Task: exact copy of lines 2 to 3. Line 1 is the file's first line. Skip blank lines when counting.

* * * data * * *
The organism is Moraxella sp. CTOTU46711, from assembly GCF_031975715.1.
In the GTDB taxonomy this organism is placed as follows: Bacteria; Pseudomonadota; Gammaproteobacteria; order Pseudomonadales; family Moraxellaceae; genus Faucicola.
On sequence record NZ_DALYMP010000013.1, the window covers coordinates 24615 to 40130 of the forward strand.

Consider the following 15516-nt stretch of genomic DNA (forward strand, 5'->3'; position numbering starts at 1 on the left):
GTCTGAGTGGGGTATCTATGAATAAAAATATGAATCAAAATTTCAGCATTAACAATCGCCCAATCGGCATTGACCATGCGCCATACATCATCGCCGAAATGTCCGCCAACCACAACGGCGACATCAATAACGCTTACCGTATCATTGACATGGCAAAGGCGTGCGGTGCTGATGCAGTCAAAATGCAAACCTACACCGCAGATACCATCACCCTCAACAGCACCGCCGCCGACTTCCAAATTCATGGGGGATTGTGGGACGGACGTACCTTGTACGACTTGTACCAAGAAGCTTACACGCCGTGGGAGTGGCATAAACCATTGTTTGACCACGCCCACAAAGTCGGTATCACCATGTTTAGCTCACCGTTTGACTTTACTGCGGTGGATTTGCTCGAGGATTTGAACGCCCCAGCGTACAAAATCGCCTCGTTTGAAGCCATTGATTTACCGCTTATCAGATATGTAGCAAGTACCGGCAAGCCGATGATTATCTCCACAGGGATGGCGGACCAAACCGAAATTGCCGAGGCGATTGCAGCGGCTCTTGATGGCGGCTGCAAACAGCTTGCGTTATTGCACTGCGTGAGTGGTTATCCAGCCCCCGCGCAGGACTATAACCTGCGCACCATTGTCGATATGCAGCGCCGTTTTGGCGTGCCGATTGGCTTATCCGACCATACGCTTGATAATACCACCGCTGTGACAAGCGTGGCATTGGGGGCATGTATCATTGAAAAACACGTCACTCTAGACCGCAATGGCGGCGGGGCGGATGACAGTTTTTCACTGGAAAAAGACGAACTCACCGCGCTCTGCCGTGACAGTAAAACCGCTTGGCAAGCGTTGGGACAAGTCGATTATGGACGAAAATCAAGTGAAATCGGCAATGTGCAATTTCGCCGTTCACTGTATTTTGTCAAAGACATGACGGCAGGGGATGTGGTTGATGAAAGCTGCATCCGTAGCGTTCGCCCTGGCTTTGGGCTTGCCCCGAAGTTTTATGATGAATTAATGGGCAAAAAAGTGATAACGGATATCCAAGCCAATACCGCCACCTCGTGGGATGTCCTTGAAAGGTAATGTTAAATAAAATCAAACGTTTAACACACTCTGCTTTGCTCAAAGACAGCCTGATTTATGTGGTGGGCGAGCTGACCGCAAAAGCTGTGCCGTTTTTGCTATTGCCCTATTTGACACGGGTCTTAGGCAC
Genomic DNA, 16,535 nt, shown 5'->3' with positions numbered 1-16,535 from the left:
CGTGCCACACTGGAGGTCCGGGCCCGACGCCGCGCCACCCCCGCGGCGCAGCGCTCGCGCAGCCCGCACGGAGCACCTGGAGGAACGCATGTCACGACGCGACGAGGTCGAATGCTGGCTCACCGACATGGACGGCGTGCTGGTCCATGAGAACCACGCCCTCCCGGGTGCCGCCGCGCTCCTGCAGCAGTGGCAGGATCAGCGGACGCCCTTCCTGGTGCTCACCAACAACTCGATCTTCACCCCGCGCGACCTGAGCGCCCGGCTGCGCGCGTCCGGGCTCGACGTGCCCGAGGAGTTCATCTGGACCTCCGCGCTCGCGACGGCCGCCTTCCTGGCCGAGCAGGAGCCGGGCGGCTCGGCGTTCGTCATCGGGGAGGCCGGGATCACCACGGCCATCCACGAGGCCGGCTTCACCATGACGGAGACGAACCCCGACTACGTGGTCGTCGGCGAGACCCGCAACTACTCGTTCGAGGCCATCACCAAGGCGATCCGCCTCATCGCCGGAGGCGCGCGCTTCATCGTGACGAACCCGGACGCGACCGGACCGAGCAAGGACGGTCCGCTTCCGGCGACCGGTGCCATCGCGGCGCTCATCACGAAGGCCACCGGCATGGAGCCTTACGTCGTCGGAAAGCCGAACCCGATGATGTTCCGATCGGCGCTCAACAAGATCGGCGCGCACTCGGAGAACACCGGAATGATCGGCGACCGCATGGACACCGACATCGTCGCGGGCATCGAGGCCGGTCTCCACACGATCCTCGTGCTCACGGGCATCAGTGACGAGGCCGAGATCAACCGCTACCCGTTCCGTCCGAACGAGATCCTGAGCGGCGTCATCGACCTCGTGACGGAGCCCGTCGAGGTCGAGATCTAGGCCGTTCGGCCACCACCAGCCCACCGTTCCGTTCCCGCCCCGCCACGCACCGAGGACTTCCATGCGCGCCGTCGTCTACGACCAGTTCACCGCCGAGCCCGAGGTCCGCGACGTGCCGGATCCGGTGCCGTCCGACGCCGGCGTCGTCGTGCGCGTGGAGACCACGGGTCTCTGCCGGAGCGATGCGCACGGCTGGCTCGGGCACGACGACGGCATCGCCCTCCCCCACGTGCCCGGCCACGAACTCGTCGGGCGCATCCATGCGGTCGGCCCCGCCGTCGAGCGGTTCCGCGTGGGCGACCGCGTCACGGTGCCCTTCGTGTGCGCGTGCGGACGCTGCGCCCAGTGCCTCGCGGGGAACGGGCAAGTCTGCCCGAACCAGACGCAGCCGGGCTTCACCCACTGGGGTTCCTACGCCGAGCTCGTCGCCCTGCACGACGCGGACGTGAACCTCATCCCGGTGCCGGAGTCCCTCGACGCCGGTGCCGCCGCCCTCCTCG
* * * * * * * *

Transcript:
In the GTDB taxonomy this organism is placed as follows: Bacteria; Pseudomonadota; Gammaproteobacteria; order Pseudomonadales; family Moraxellaceae; genus Faucicola.
On sequence record NZ_DALYMP010000013.1, the window covers coordinates 24615 to 40130 of the forward strand.